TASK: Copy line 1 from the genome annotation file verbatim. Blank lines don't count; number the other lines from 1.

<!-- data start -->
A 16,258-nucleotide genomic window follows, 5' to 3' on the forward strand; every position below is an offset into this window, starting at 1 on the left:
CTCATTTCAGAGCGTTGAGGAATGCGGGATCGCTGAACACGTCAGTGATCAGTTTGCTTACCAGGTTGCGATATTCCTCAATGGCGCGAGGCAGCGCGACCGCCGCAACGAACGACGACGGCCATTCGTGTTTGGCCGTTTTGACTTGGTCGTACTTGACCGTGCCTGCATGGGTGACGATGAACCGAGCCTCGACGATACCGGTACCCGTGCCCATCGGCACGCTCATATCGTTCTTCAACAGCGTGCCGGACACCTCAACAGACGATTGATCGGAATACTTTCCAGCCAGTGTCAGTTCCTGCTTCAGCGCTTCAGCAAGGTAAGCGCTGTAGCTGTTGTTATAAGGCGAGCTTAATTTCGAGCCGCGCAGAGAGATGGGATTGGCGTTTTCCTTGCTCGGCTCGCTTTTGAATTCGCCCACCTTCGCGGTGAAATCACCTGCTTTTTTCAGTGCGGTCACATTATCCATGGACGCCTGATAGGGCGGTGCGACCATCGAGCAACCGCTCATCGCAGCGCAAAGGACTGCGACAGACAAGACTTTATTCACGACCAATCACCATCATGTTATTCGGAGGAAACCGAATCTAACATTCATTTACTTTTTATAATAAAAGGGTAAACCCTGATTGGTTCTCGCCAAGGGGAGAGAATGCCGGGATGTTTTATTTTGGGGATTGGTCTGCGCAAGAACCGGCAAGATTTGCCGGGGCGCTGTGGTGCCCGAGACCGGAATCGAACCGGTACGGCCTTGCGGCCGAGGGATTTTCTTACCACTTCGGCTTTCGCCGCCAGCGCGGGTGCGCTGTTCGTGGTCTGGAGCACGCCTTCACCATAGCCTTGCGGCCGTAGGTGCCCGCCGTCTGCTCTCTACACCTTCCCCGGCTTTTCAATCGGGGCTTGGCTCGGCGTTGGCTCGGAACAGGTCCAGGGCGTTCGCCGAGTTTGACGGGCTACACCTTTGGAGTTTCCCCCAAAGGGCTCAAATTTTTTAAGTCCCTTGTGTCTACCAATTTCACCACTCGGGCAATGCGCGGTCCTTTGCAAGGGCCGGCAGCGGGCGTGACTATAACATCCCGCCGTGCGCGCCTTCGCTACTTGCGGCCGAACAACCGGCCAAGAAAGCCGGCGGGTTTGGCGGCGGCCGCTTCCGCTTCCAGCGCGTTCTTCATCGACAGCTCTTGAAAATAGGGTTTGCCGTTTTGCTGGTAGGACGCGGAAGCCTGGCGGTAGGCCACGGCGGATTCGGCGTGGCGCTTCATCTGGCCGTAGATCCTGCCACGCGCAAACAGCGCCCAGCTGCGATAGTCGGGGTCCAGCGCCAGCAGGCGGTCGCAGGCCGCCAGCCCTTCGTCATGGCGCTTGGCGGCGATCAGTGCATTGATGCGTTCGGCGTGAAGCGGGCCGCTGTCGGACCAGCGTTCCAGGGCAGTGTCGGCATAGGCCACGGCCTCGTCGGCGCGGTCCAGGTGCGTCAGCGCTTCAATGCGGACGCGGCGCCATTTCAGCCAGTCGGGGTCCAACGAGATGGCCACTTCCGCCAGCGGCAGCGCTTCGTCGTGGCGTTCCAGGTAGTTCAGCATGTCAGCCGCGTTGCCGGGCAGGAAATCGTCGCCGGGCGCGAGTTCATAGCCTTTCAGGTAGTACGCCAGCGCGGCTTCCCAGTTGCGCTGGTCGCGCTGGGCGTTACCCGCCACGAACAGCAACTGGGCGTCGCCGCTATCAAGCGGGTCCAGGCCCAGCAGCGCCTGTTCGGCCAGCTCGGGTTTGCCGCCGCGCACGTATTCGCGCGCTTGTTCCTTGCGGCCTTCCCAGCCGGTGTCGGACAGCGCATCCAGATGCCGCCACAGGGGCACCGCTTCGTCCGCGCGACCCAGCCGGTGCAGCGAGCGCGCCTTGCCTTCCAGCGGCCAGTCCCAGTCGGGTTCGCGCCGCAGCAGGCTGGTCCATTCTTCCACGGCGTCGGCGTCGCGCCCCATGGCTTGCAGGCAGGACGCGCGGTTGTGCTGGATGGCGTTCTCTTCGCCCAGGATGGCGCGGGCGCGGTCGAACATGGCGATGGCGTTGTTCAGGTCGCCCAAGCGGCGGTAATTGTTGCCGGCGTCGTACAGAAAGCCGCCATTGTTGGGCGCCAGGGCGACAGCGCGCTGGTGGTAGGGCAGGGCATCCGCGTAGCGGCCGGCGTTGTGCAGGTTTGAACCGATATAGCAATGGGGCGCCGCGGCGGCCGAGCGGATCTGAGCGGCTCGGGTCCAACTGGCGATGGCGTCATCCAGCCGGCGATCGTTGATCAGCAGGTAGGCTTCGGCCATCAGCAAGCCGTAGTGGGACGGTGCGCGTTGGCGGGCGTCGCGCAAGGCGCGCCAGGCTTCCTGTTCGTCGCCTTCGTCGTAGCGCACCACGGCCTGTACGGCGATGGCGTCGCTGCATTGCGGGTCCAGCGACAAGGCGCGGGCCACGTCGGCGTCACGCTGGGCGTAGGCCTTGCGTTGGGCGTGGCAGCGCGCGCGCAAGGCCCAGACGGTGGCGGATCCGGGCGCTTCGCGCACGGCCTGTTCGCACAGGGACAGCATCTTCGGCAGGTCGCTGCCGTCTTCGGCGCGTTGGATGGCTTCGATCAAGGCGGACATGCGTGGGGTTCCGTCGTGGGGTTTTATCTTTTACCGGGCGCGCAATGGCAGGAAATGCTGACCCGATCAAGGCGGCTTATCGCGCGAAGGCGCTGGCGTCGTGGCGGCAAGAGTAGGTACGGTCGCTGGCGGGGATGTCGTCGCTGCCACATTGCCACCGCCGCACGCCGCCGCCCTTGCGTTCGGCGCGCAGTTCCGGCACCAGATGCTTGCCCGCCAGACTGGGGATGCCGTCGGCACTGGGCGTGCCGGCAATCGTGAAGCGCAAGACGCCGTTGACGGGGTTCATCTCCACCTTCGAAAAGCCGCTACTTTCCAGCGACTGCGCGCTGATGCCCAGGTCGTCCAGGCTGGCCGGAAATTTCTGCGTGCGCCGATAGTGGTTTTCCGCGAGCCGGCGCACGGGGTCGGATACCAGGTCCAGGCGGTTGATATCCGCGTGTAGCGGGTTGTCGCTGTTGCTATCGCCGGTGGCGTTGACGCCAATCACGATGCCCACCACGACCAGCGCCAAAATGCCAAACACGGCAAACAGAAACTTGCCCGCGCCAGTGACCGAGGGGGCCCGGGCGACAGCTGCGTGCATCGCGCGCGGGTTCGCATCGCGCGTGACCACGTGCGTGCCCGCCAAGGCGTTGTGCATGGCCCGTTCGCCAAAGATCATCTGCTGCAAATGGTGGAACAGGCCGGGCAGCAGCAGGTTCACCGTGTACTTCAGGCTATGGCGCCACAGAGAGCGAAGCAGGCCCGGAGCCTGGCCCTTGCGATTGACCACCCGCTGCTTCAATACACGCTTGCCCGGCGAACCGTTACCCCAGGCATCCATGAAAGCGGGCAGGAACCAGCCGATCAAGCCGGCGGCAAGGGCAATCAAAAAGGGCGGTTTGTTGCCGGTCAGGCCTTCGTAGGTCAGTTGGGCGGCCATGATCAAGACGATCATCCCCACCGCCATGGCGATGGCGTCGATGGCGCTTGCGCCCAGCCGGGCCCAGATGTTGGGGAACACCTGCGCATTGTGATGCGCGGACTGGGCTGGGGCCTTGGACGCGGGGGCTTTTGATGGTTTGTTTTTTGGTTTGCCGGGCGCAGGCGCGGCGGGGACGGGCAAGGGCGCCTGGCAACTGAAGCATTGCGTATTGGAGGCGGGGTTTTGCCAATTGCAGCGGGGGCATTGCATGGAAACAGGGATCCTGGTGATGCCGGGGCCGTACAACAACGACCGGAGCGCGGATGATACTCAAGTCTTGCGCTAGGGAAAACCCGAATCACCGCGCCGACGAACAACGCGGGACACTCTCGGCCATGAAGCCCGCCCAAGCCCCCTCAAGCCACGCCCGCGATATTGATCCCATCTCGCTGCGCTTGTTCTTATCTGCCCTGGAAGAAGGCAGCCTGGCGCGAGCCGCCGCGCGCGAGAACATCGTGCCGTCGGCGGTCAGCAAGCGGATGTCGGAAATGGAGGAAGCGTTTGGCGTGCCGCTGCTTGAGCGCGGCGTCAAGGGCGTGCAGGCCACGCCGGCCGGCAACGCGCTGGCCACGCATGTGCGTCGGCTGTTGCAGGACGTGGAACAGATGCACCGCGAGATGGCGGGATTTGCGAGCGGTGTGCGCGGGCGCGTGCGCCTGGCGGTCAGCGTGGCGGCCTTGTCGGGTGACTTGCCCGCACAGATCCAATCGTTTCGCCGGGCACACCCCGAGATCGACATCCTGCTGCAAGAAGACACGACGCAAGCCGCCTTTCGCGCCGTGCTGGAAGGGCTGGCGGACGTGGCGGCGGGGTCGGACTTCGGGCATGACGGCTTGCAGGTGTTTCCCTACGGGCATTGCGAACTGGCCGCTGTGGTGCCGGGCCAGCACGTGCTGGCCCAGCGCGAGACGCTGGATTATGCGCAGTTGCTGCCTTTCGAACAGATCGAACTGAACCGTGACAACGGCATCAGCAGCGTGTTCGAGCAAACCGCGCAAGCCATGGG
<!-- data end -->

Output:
A 16,258-nucleotide genomic window follows, 5' to 3' on the forward strand; every position below is an offset into this window, starting at 1 on the left: